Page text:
2. I have a lot of thoughts about Eventown that I need to sort through before writing about. But I am thinking about what Mr. H was saying about Lawrence’s death being carefully withheld to be a plot twist. In my notes about the book when I read it months ago, I noted that I was very interested in finding out what young readers reaction to the reveal about Lawrence was, because as an adult reader it was obvious to me by the end of the first chapter that the family had recently lost a child, and it didn’t take much longer to deduce specifically that it was an older brother. It’s been awhile since I read the book, but based on my notes, I guess I did not see it as the information being withheld to be a “surprise” so much as Elodee very carefully choosing not to think or talk about her grief, purposefully skipping the parts of the story where she’d need to talk directly about Lawrence, but ending up giving us clues to that grief anyway because it’s so much a part of her…which sort of ties in with the overall themes of the book.

    • I feel like the dropping of subtle hints was why this reveal felt unnatural to me. The family had imposed this feeling of Lawrence’s name not being talked about but Elodee didn’t. This actually bothered her about her family. So her first person narrative felt like the perfect place to share that with a reader. Instead, she hid it from the reader. I just kind of rolled my eyes because I feel this plot device being used A LOT now. We meet a main character who has something troubling from their past and that main character is going to keep it from the reader for the entire story only to reveal to us in the end what it was they weren’t telling us in the beginning. Sometimes it’s done well. Other times it feels cheap. This felt cheap to me, because Elodee was not like the rest of her family. She wanted to remember Lawrence from the beginning.

    • i love the book wished that it could be a little better

  3. These comments are very interesting as I experienced the opposite effect when reading this book. The family needed to be in Juniper at the beginning so that we as readers could fully appreciate how they no longer fit into conventional society. Elodee’s sense of isolation needed to be established. The difference between her and her family needed to be seen as well, and we see this as they are preparing to leave Juniper.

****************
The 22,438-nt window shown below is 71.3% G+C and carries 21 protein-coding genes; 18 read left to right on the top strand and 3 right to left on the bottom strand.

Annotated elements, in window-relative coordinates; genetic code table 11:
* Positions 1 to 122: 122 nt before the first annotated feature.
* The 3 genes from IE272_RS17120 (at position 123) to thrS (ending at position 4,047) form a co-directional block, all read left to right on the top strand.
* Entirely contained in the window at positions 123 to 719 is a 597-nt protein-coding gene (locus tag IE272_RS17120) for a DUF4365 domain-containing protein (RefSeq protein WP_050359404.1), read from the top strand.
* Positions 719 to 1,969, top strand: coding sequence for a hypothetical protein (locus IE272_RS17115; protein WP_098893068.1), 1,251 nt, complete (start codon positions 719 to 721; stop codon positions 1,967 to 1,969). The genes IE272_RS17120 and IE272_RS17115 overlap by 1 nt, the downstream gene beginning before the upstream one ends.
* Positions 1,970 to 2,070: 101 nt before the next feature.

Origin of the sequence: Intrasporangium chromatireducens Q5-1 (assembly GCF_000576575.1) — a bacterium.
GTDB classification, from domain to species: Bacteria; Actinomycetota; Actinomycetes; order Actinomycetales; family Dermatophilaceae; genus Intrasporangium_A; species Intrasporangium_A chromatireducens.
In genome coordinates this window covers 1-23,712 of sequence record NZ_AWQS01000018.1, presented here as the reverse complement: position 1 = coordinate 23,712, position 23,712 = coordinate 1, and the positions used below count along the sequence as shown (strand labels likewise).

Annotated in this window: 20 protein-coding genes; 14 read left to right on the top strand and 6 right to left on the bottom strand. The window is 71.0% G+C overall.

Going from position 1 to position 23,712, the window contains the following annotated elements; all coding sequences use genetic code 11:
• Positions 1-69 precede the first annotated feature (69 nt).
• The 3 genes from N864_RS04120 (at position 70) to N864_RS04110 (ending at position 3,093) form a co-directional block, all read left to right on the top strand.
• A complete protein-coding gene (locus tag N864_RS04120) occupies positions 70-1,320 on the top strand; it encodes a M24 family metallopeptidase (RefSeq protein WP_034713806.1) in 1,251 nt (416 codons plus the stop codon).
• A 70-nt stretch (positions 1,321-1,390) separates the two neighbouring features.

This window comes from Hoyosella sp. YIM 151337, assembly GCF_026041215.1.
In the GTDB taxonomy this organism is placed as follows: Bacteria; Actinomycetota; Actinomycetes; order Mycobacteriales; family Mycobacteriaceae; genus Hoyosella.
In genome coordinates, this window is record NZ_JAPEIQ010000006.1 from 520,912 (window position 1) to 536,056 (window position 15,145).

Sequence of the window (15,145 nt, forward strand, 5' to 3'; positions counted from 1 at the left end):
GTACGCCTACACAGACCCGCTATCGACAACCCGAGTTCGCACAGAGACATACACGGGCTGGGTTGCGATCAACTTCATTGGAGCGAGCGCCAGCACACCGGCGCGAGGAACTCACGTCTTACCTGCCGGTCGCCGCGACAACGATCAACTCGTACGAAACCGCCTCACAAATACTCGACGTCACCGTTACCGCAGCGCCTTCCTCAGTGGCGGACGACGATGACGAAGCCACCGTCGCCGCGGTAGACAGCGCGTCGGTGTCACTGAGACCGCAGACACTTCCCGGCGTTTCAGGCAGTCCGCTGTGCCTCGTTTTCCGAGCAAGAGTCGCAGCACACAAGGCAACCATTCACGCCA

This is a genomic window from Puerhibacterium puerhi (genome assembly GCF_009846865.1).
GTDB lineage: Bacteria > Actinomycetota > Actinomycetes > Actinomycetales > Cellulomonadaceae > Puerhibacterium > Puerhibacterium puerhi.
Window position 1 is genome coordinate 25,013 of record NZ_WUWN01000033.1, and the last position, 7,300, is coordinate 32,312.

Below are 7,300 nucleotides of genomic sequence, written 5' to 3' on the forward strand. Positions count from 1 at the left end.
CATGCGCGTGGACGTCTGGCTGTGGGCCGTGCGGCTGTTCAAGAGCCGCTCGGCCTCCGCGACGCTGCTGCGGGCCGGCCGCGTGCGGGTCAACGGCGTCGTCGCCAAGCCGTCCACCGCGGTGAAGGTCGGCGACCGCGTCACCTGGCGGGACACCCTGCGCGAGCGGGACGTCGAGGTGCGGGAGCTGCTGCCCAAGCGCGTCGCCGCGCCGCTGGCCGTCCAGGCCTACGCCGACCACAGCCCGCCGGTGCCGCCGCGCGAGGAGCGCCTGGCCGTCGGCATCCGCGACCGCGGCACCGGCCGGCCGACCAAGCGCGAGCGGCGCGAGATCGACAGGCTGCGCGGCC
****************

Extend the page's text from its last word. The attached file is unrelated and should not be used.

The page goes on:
I loved the way the story was structured. I cannot adequately explain why, except to say that the mystery kept me wanting to read. I knew that loss had to play a major role, but I never thought about suicide as a factor. I think this air of mystery would hold young peoples’ interest. And, the point of Elodee only sharing three of her stories was essential to the plot. She remembers the unusual cake as an important event in her life and knows she must bake it. This is a link between Elodee and Lawrence without her remembering the person who inspired the idea. So, Elodee appreciates imperfection whereas her mother and sister no longer do. This fact creates tension between Elodee and Naomi. As the story deals with the theme of each sister growing into themselves, I thought Haydu did well in this regard.
    I suppose Lawrence could have been mentioned earlier, but the sense of something missing is so strong, and I thought Haydu was clever with the clues she presented: the photograph, cake memory, Naomi’s love of the rain, ETC. The author uses foreshadowing, which is an important literary device.

    As to the recordings: I loved the fact that the memories were preserved. It would have been so easy for them to have been destroyed completely. But, to have the memories stored in rooms that reflect individuals’ personalities was an interesting twist. The people in Eventown are not malevolent, at least not in their own minds. The memories are available if they are wanted. It took the concerted efforts of those who wanted change and Elodee’s holding onto some of her memories to recognize the town’s imperfections. This fact points to this story being different than typical dystopian literature. These characters, though deeply flawed, truly think they are doing what is best. But, perhaps they have second thoughts. Look at Josiah and his “forgetting” to finish Elodee’s session. The characters are more intricate than they might first appear.

    Prose Examples:
    The ending of Chapter 1 with Elodee’s session with the principal. Look at the description of the principal’s outfit and how that reflects her personality.
    The description of how Naomi loves the rain in chapter 3.
    The chapter when Elodee and her friend make the jasmin olive oil cake.
    The scene where everyone rediscovers their memories.
    The final chapter.

    This book is full of sensory detail, and I love the food symbolism.

    I know I am probably biased toward this book as I loved it so much, but I truly found it to be beautiful and worth consideration.